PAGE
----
In the context of A2J I am reminded of the speech by Canada’s Governor General (now retired) David Johnston at the 2011 convention of the Canadian Bar Association in Halifax. Mr. Johnston, a former dean of law at the University of Western Ontario, commented: “Canada’s lawyers and judges are losing sight of their commitment to justice and the public good, and the profession must reform itself and rebuild the trust of ordinary citizens.” The complex legal processes mentioned in Professor Gillian Hadfield’s tweet perhaps encompass other inadequacies as well which make our justice system less than perfect. My letter to the editor in the Toronto Star (October 29, 2012) is a comment on the need for reforms in Canada’s justice system. https://www.thestar.com/opinion/letters_to_the_editors/2012/10/29/justice_system_is_lacking_integrity.html

    February 9, 2018 at 12:18 am
  • Ian O'Body Reply

    To build on the analogy to the idyllic conditions of a beach in Australia: if you look below the surface you will see you are in dangerous shark infested waters. Then again, one is more likely to be bitten on land by one of the world’s deadliest snakes, many of the most poisonous spiders, or a croc. However, most deadly of all is vegemite.

    Points to ponder:

    1. Adam Smith noted members of an industry never get to together without considering ways to conspire against the consumers of their products. Transparency would be key for consumers, but there is no external (to the system) force for change. And there is not going to be one any time soon. Change never comes from inside a system. A system though always moves to entropy.

    2. In the information age, knowledge is good and bad. People become informed, and appreciate how they’ve been – and continue to be – taken advantage of. But, this knowledge only causes angst, as the information does not bestow power to overcome a system which renews itself at the slightest hint of any challenge to the ordering of things. Either play ball or don’t play at all.

    3. The more the system can charge for access, the less the work that needs to be done. The less you need to work, the more you can afford to charge. It’s a thing of beauty. If you, as principal, can bill out hundreds of dollars for a paralegal or law clerk who earns perhaps one-third of that, do you need to work at all? You can demand $500 for your time as principal if you employ a couple of these working for you.

    Moving from the abstract: the accountant designations were originally (not so long ago) stratified into CA’s, CMA’s, and CGA’s. The CA’s (the highest paid as a whole) gained majority control of the board that approved the process of becoming an accountant. The CGA’s complained (in court) that they were being pushed out by the underhanded acts of the board’s majority – and they were right. Now, there is only one professional accounting designation. What perchance happened to the price of an accountant?

    Similarly, the LSUC has taken control of the paralegals, and already had control of the law clerks. Take an educated guess as to the next step.

    The accountants had their pocket protectors, the engineers their rings, and the doctors their white coats. All of these accoutrements fell by the wayside. Yet, the legal profession still has its gowns; a figurative secret handshake for those of the system. The clothes do make the women and men, a cut above the rabble. Justice – a concept so basic and primeval chimpanzees were found to understand it – will continue to be doled out upon lesser beings by a collective of superiors demanding in concert all that society will bear.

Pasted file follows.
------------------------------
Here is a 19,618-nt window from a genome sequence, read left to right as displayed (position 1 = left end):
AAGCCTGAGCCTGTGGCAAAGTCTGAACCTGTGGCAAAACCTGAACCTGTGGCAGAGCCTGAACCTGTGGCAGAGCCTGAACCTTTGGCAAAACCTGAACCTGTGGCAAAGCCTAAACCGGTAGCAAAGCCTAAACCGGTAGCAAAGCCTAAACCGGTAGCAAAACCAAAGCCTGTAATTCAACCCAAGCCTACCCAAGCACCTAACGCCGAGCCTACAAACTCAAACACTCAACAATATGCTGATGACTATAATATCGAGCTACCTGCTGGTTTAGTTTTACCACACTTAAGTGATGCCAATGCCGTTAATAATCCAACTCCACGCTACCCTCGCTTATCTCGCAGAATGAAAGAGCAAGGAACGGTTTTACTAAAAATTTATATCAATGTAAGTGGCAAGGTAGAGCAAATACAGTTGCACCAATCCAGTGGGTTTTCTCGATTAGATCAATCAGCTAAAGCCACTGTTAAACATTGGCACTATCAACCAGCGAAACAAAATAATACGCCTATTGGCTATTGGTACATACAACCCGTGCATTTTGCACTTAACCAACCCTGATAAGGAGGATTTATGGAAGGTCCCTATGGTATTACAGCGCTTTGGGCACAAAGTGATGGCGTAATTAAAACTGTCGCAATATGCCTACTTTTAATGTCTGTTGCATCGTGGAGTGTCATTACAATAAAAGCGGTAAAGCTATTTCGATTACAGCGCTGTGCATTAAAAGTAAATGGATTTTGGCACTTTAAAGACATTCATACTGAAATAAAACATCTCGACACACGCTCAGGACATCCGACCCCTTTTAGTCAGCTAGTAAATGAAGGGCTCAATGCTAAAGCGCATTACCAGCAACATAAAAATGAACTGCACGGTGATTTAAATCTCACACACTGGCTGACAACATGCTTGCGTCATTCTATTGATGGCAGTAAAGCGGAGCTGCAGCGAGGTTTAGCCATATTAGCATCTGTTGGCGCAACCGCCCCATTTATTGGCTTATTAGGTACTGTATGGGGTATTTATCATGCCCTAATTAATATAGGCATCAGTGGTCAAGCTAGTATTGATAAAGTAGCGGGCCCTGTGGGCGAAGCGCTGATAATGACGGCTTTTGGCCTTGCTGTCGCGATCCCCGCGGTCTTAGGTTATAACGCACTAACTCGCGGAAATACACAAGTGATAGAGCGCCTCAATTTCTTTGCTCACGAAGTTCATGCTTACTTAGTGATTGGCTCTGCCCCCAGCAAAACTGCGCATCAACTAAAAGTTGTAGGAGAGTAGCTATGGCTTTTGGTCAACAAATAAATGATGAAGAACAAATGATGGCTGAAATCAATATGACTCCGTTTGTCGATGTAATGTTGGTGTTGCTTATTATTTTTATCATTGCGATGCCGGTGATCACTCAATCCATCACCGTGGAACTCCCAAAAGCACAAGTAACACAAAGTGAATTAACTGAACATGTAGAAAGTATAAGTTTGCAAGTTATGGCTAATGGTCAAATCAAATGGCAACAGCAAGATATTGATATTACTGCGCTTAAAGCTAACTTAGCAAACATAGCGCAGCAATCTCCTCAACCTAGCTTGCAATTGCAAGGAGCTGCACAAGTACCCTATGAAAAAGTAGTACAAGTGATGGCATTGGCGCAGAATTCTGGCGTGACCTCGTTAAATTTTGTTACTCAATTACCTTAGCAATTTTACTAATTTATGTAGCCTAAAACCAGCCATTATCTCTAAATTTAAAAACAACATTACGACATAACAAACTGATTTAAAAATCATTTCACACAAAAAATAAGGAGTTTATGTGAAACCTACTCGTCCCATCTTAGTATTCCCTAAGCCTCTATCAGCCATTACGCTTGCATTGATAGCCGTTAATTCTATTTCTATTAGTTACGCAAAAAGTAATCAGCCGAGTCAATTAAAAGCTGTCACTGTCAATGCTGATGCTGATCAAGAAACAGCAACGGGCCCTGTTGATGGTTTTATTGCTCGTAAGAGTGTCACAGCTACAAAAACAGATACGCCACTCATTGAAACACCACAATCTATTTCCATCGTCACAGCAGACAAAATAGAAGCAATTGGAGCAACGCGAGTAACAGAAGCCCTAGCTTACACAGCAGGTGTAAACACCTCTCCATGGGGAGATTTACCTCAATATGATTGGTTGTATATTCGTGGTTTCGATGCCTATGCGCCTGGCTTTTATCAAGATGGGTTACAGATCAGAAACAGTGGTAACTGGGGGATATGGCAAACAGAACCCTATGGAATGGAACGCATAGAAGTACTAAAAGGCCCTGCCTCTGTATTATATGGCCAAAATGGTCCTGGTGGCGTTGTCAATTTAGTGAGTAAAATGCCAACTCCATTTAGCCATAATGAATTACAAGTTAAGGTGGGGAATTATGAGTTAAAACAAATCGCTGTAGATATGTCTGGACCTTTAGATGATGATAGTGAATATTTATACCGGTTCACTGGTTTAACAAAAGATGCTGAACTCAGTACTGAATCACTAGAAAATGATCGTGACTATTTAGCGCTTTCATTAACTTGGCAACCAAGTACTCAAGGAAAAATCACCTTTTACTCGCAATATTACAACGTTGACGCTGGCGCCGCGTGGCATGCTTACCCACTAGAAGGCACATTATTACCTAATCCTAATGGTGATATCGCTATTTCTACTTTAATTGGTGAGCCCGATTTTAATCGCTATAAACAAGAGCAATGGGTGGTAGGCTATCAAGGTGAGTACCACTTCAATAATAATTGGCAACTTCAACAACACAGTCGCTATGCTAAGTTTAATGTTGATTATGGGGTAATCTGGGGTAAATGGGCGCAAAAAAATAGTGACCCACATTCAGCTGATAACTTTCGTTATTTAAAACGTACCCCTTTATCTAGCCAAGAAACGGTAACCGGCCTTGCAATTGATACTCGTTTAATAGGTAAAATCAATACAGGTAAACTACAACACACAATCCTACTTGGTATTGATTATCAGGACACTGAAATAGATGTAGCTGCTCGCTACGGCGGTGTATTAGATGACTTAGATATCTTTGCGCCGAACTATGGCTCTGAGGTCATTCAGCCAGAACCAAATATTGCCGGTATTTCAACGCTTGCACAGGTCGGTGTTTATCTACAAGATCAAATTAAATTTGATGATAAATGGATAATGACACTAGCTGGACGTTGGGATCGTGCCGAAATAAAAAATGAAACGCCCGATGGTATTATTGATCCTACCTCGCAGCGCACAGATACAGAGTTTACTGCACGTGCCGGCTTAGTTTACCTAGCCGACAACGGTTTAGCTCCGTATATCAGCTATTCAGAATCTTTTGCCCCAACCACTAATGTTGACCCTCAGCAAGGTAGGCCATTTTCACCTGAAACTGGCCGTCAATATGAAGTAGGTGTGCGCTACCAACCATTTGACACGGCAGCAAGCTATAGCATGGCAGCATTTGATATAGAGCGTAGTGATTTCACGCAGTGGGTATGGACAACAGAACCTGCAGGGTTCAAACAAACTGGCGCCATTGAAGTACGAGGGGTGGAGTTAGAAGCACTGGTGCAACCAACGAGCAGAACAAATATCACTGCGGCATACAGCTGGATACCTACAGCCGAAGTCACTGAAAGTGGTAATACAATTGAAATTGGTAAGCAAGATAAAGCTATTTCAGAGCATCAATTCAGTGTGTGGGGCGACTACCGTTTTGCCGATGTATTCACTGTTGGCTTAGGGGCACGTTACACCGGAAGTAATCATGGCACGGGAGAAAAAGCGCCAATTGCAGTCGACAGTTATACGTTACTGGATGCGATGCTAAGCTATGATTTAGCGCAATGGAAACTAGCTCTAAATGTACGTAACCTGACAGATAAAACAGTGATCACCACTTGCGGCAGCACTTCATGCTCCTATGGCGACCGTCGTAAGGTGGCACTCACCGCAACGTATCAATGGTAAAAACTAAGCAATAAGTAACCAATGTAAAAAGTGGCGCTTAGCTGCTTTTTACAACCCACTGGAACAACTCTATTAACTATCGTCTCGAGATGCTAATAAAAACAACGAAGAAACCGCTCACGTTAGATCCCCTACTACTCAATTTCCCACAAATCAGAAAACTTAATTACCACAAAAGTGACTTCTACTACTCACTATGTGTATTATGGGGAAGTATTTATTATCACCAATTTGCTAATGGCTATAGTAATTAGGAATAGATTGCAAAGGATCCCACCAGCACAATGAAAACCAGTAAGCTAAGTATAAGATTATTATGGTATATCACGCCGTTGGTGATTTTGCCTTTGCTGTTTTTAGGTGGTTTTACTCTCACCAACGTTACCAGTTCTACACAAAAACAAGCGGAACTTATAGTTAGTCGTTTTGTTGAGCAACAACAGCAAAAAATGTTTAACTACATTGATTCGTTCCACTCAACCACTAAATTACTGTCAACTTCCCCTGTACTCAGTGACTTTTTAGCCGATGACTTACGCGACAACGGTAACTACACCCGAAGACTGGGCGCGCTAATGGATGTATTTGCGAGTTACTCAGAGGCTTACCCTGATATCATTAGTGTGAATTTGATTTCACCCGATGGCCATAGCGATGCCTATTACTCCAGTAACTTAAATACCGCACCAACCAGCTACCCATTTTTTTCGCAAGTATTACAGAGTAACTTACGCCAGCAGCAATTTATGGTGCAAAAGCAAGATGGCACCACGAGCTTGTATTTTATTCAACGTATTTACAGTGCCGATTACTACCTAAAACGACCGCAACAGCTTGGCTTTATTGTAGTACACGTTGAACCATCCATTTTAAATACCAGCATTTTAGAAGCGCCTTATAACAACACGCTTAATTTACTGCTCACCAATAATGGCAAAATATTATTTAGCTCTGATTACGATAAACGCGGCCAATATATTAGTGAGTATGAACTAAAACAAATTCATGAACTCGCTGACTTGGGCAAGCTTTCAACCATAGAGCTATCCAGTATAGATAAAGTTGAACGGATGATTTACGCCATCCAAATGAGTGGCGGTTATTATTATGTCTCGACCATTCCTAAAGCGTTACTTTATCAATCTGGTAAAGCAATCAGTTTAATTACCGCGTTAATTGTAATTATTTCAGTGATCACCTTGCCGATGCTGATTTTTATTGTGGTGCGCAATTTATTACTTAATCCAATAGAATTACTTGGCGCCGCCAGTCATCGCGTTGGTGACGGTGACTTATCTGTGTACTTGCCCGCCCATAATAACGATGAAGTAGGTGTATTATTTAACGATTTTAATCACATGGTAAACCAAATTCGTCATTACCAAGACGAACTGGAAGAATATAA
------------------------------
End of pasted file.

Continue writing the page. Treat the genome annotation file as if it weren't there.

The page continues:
Will they meet in the gowning chamber to work out the details? It would seem appropriate.

    February 13, 2018 at 9:19 pm
  • Andrew McGinn Reply

    I successfully plowed through the system on two occasions with an occasional consult from a lawyer who willingly offered an hourly service. I think the hourly structure itself is not the big issue, but that the rate is not commensurate with the service. A lot of legal work is routine administrative action and should be billed at about $80 per hour. Other consulting actions which involve the legal expertise at around the same rate as any other skilled trade $120 per hour maybe. For those rare instances where specialized legal services are required, the rate can go as high as someone is willing to pay.

    My one concern as an SRL is that not all SRLs are equal. Those engaging on this forum are typically much better equipped intellectually and perhaps emotionally to stick handle much of their own administrative and case management. Many of those whom I witnessed in the system could barely function in English, struggled to understand basic legal concepts, were overwhelmed by the administrative burden that is unlike anything else they have experienced. I would opine and say, most people are not equipped to self represent and should not do so, making the legal profession a necessity. SRLs are a problem, and not just because the system does not want them, but because they area consequence of a system that is inherently incomprehensible to all but a few.

    This touches on the other point Julie has made, that the monopolistic system is a significant part of the problem. It is a self supporting club. The availability of paralegal options, including something as simple as having a trusted friend able to advocate or participate meaningfully forces an unreasonable equivocation: self represent or lawyer up. And for someone making Canada’s average wage of around $35K, the second option is pretty much off the table if once more that two or three hours are used. It may be cheaper to plead guilty and go to jail or get an imbalanced decision then pay for the advocacy one needs.

    February 15, 2018 at 7:24 am